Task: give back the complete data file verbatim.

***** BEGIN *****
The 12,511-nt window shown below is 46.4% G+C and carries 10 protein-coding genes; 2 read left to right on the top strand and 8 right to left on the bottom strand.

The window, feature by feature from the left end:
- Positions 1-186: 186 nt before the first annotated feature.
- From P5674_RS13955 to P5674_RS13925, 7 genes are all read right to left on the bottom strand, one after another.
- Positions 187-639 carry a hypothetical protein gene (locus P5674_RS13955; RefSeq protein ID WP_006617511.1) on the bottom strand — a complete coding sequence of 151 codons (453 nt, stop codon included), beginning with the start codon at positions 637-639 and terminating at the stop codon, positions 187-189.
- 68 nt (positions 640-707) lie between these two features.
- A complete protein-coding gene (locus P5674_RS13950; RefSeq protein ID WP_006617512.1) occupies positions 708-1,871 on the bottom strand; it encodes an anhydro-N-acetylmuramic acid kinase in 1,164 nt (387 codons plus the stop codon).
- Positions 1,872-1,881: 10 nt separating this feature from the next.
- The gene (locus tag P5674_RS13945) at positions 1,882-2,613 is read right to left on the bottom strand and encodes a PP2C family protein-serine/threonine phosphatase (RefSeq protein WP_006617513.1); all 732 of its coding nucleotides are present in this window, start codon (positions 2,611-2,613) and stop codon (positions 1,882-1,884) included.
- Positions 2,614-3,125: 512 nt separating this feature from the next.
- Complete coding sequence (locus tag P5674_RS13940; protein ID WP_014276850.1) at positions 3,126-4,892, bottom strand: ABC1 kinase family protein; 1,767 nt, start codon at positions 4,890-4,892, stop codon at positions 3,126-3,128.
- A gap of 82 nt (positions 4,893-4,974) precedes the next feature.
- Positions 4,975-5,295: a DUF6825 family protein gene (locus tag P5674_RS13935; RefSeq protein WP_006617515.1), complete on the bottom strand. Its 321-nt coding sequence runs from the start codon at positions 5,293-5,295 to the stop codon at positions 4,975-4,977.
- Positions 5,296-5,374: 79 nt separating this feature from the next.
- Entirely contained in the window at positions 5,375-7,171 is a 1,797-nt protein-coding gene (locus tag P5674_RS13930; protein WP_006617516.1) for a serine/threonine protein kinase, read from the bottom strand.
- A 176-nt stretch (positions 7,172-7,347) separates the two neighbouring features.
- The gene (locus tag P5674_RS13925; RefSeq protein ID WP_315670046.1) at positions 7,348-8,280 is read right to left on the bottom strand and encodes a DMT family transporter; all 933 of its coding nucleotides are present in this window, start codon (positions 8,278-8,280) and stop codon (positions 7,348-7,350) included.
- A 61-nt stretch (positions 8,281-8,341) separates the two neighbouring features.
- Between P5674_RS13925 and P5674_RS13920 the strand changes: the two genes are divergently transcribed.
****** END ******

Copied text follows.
The 12,511-nt window shown below is 46.4% G+C and carries 10 protein-coding genes; 2 read left to right on the top strand and 8 right to left on the bottom strand.

The window, feature by feature from the left end:
- Positions 1-186: 186 nt before the first annotated feature.
- From P5674_RS13955 to P5674_RS13925, 7 genes are all read right to left on the bottom strand, one after another.
- Positions 187-639 carry a hypothetical protein gene (locus P5674_RS13955; RefSeq protein ID WP_006617511.1) on the bottom strand — a complete coding sequence of 151 codons (453 nt, stop codon included), beginning with the start codon at positions 637-639 and terminating at the stop codon, positions 187-189.
- 68 nt (positions 640-707) lie between these two features.
- A complete protein-coding gene (locus P5674_RS13950; RefSeq protein ID WP_006617512.1) occupies positions 708-1,871 on the bottom strand; it encodes an anhydro-N-acetylmuramic acid kinase in 1,164 nt (387 codons plus the stop codon).
- Positions 1,872-1,881: 10 nt separating this feature from the next.
- The gene (locus tag P5674_RS13945) at positions 1,882-2,613 is read right to left on the bottom strand and encodes a PP2C family protein-serine/threonine phosphatase (RefSeq protein WP_006617513.1); all 732 of its coding nucleotides are present in this window, start codon (positions 2,611-2,613) and stop codon (positions 1,882-1,884) included.
- Positions 2,614-3,125: 512 nt separating this feature from the next.
- Complete coding sequence (locus tag P5674_RS13940; protein ID WP_014276850.1) at positions 3,126-4,892, bottom strand: ABC1 kinase family protein; 1,767 nt, start codon at positions 4,890-4,892, stop codon at positions 3,126-3,128.
- A gap of 82 nt (positions 4,893-4,974) precedes the next feature.
- Positions 4,975-5,295: a DUF6825 family protein gene (locus tag P5674_RS13935; RefSeq protein WP_006617515.1), complete on the bottom strand. Its 321-nt coding sequence runs from the start codon at positions 5,293-5,295 to the stop codon at positions 4,975-4,977.
- Positions 5,296-5,374: 79 nt separating this feature from the next.
- Entirely contained in the window at positions 5,375-7,171 is a 1,797-nt protein-coding gene (locus tag P5674_RS13930; protein WP_006617516.1) for a serine/threonine protein kinase, read from the bottom strand.
- A 176-nt stretch (positions 7,172-7,347) separates the two neighbouring features.
- The gene (locus tag P5674_RS13925; RefSeq protein ID WP_315670046.1) at positions 7,348-8,280 is read right to left on the bottom strand and encodes a DMT family transporter; all 933 of its coding nucleotides are present in this window, start codon (positions 8,278-8,280) and stop codon (positions 7,348-7,350) included.
- A 61-nt stretch (positions 8,281-8,341) separates the two neighbouring features.
- Between P5674_RS13925 and P5674_RS13920 the strand changes: the two genes are divergently transcribed.